It was the first ‘Southern Lights flight’ ever. On March 23 2017, a plane took off from Dunedin (New-Zealand) with destination Aurora Australis. Passengers were window-seated and awaiting for one of the biggest lights festival on earth.
New-Zealand is one of the best accessible places to encounter the Southern Lights. Not only from a plane, but also from the ground. Another good place is Antarctica, due to its low light pollution.
Especially in winter, you can often see the Southern Lights in Antarctica at night time. In Patagonia, you can see it every now and then and in Australia you can occasionally see it on the horizon.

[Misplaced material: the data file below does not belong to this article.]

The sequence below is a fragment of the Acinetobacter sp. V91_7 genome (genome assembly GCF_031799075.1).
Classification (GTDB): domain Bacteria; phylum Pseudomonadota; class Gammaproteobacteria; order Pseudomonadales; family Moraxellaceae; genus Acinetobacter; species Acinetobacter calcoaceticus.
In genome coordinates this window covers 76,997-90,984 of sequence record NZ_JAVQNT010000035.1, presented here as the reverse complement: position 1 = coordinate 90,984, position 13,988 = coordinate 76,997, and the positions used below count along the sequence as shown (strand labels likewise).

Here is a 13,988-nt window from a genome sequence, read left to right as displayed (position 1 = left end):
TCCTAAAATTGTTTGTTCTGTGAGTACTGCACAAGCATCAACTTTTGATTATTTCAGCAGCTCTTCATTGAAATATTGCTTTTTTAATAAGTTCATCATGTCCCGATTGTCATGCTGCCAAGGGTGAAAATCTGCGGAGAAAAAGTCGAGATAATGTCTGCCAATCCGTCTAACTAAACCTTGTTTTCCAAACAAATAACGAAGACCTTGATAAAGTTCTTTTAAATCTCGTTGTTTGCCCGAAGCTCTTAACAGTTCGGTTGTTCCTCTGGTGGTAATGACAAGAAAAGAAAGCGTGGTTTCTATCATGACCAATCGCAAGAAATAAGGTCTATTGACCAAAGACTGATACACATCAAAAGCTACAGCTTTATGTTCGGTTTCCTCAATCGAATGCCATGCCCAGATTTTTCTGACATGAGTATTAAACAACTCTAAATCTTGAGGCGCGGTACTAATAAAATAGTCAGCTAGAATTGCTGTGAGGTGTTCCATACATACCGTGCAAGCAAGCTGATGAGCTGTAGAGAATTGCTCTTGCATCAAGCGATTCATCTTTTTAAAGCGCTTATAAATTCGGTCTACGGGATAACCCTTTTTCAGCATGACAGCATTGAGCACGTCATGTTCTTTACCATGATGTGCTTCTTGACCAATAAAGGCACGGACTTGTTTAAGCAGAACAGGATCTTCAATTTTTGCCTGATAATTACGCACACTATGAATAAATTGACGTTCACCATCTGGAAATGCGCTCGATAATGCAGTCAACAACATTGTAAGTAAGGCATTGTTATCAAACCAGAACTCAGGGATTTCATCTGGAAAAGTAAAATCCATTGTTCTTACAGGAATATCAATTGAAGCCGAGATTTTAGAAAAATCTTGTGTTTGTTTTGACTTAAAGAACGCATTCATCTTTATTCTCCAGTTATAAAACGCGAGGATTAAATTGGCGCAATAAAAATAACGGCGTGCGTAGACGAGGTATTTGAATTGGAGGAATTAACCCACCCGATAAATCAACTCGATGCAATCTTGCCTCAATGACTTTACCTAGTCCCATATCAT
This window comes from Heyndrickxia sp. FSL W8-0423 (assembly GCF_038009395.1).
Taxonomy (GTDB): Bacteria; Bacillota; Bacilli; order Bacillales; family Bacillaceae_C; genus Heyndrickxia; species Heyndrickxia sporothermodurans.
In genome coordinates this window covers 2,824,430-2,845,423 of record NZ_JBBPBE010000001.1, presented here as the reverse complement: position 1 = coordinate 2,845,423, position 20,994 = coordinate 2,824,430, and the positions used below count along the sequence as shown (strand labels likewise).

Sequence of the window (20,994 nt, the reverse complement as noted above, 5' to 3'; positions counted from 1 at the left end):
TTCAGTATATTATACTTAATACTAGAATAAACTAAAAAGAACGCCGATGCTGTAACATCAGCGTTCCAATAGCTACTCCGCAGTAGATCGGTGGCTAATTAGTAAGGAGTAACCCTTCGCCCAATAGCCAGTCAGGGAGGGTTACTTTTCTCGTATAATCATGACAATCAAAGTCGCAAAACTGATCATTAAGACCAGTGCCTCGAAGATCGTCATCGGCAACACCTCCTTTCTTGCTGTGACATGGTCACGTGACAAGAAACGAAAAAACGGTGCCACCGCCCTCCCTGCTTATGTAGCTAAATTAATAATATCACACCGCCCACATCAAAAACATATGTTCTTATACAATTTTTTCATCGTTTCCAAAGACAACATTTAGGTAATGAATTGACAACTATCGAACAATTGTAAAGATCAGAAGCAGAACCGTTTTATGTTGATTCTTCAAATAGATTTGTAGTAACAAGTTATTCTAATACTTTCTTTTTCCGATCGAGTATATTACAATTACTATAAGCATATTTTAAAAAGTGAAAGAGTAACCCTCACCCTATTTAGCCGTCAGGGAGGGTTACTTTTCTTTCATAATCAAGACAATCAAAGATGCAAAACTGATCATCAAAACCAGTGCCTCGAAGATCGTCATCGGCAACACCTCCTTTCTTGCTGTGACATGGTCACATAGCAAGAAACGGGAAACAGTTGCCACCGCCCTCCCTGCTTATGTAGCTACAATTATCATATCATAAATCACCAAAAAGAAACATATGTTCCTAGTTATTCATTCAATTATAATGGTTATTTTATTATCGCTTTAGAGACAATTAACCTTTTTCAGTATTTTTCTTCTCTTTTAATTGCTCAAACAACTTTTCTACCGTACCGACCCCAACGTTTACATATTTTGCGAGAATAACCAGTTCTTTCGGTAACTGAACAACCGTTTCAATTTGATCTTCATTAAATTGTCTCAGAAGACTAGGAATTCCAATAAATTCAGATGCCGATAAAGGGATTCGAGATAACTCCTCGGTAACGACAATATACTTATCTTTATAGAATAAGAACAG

This counterpart to the Northern Lights (or polar lights) colours the sky red, while the Northern Lights are often green. But you can also see green here, or (rarely) yellow, white or blue. So if you’re around this area in winter, make sure to look out the window every now and then.
It’s not easy to capture this magical phenomenon on camera. You’ll need to know a thing or two about photography and cameras. You can find tips from professionals on how to best capture it on the internet, so you can make your own lasting memento. But you’ll definitely need a tripod, a fast lens (1.4 or 2.8) and a shutter time of about 16 to 20 seconds. And lots of patience.